Tomorrow evening (December 21) will be the next conjunction of Jupiter and Saturn.
A story about a Christmas star this year has recently started making the rounds. Jupiter appears as one of the brightest stars in the sky. Only Venus and rarely Mars appear brighter. Saturn appears as a somewhat dimmer but still bright star. About every 20 years Jupiter overtakes Saturn in our sky. When the two are close together, we say that they are in conjunction. I witnessed previous conjunctions of Jupiter and Saturn in 1980 and 2000. Tomorrow evening (December 21) will be the next conjunction of Jupiter and Saturn. This conjunction will be unusually close, only about 1/10 degree apart. While these two objects will be very close in the sky, they will still appear as two, not one, star. Jupiter and Saturn set shortly after the end of twilight, so they will not be easy to see. You will have to look for them low in the southwest shortly after sunset. If you wait until the sky is dark, you will miss them. Furthermore, you will need a good exposure toward the southwest: any obstructions such as trees or buildings likely will block your view. Even thin clouds will make this conjunction difficult to see, so the weather must be nearly perfect too.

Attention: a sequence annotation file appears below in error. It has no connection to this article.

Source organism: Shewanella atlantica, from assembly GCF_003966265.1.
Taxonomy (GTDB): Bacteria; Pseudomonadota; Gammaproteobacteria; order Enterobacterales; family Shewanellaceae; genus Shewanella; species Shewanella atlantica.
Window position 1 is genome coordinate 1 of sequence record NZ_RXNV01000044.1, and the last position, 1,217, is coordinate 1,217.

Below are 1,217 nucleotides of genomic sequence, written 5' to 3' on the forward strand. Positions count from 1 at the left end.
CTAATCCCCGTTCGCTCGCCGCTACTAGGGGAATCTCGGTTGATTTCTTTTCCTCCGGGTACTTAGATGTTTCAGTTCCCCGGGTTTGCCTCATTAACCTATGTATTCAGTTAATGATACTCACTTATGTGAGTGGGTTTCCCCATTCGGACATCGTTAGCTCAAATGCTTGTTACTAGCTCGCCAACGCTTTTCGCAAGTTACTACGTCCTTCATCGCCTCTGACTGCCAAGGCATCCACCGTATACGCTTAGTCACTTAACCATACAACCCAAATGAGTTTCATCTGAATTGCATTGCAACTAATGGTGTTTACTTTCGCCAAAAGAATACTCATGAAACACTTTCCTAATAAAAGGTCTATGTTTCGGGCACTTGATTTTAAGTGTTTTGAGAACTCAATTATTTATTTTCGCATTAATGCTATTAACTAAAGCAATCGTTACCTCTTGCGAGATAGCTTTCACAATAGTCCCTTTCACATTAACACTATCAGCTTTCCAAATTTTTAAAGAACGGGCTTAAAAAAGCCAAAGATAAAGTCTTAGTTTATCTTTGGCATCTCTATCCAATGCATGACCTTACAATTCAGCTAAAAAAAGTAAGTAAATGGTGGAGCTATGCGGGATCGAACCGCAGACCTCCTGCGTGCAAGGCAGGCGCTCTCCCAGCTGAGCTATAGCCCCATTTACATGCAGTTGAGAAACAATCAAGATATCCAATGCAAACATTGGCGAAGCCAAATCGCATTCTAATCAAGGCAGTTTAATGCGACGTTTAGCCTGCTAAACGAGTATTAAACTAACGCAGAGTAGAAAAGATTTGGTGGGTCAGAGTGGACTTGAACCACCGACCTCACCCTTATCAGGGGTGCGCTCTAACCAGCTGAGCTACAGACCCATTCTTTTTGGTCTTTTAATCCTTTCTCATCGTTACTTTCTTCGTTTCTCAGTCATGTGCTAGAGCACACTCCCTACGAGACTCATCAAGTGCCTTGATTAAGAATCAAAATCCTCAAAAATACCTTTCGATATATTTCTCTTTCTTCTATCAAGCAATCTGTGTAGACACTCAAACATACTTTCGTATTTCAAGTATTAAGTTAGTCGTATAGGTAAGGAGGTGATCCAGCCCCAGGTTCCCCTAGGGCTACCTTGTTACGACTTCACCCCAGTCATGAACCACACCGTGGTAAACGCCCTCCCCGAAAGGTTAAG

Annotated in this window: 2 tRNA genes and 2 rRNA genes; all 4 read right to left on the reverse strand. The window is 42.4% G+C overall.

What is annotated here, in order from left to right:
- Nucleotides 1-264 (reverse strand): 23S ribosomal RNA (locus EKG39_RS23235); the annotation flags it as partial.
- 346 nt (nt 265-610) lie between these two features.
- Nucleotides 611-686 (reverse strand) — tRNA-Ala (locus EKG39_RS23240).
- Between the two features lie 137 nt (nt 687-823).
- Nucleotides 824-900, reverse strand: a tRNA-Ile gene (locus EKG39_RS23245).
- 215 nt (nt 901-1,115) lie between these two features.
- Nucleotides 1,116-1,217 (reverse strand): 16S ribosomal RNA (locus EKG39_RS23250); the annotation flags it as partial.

Conjunctions of planets have been common theories of the original Christmas star recorded in Matthew 2:1–12. It is likely that the conjunction this year will be tied to some of those other theories. However, this is not a good reason to get overexcited about this conjunction. Besides, this relatively rare conjunction occurs on the date of the solstice, not Christmas, but no one seems to see any significance in that. Nevertheless, if you have the opportunity, avail yourself of the chance to see Jupiter and Saturn closer together in our sky than they have been in more than 800 years.